Little Duke stepped forward, and said, "I'm sorry, but we cannot delay any longer. We must stop the Webbed Witch from seizing other kingdoms and turning the whole world into frogs. This is our moment. If we don't act now, we will lose our opportunity. After all, it's The Day of the Sun!"
"Kvar, kvar, kvar," croaked the frogs close by in agreement. "Kvar, kvar, kvar."
When the prisoners went outside, they heard the dove above, chirping and singing, "Remember, sweet princess. Kiss your enemy."
So Elytė looked down at the frogs - in all of their slime - and closed her eyes. Then she stooped down and kissed one of the frogs.
Pop! pop! pop!
When she opened her eyes, the frog had become a boy. So she kissed another and another, now with her eyes wide open.
The whole swamp was filled with the sounds and sparks of fireworks.
With the green frogs, her kiss worked like a charm. But the brown frogs, once kissed, remained as they had been.
Nevertheless, Elytė kept kissing and kissing and kissing brown and green frogs alike.
One after another they lined up for their sweet smooch or tender pucker.
Just as Elytė was to kiss the last frog, she and the others felt a blast of cold wind. The Webbed Witch of the Wind appeared and gave them all a good scare.
"Do something, do something," screeched the witch to her brown frogs, who were not hopping and jumping, but were skipping and dancing. They were very confused for they were feeling something new in their chest.
It was a beat, a start.
When Elytė had kissed them, she had given all of them a heart.
The brown frogs tried to attack Little Duke and the boys, with all of their slimy might. But with their newly pumping hearts, they just weren't into the fight.
Sensing the confusion among the witch's frogs, Little Duke commanded his allies to charge in and strike.
Splishing and splashing in the marshy swamp, the boys and the frogs engaged in battle. Soon they were throwing sticks and hurling stones. Boys were dunked into the muddy waters, and frogs were shoved and pushed among the reeds.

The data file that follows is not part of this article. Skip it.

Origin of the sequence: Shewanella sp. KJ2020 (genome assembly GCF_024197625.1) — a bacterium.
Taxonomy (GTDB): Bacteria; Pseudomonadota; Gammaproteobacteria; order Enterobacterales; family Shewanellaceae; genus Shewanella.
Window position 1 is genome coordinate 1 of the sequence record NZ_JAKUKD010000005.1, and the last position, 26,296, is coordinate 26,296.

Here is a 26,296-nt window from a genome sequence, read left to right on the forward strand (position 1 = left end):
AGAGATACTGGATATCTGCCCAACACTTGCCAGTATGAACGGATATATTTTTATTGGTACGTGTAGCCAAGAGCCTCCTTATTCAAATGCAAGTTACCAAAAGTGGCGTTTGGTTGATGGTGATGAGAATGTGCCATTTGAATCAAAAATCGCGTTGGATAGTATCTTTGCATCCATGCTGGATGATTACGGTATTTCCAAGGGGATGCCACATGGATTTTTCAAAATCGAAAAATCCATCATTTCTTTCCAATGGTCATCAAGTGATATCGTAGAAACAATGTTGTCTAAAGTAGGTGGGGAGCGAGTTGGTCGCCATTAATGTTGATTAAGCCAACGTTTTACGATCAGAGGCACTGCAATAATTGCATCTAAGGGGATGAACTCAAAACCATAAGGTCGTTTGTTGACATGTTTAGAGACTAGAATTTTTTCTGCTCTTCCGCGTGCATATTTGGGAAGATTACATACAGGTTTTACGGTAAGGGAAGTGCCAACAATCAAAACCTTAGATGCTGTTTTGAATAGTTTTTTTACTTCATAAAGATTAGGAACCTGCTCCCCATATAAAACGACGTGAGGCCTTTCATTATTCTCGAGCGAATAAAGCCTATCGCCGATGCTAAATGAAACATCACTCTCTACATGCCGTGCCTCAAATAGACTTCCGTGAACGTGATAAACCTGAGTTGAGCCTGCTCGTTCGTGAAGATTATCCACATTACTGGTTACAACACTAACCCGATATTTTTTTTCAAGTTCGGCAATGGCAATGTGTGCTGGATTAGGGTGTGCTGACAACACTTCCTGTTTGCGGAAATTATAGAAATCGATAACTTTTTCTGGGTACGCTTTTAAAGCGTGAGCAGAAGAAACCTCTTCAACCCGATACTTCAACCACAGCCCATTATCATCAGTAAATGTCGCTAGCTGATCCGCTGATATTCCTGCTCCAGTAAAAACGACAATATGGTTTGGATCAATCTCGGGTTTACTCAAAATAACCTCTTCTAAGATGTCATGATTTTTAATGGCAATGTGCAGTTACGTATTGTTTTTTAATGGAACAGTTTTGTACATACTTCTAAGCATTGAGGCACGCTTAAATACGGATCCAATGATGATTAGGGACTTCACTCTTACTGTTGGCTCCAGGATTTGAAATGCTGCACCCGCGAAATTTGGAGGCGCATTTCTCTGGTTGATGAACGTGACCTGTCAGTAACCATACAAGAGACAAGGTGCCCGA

In horror, the women watched the messy ordeal.
But it didn't last long, because the frogs were soon overcome. Torn and defeated, the frogs scrambled to escape. Never glancing back, they hopped away, far into the depths of the swamp, croaking all the while, "Kvar, kvar, kvar, kvaaaaaaaaar..."
"Come back here," screeched the witch, chasing her frogs. "I'll get you for this, you cowardly beasts!"
Soon she was mobbed by the boys, as she shrieked and howled.
Then she whimpered and moaned. "Please let me go. Let me go."
After she was surrounded, she had surrendered.
"Where shall we put her," asked Little Duke to Elytė.
"I know," answered the Princess looking at an old tree trapped in the swamp. "Let's put her in there," she said, pointing to the trunk.
So the witch was stuffed in, squished this way and that. She was pushed and jammed and wedged until she was completely inside the trunk. Then they blocked the openings of the trunk with big boulders so the witch could never get out.
But the witch must have turned herself into the wind, because Elytė and the rest of the crowd watched the trunk roll back and forth until...
Glurp. Glurp. Glurp...
That trunk sank into the bog, leaving only a trail of bubbles on the surface of the muddy waters, and soon even those disappeared.
Hurrah! Hurrah! Finally, they were free.
No more brown frogs. No more Webbed Witch of the Wind. No more "hee, hee, hees."
And flying above, among the sun's rays, was the white dove chirping merrily.
Everyone rejoiced and began to sing, repeating the names of their mothers, their fathers and their nannies in a most melodious symphony. Elytė kissed her mother and hugged her nanny. Then she thought of her father, the king, who fought so valiantly to free his country. Elytė knew her father would have been very proud.
For finally, his people were free.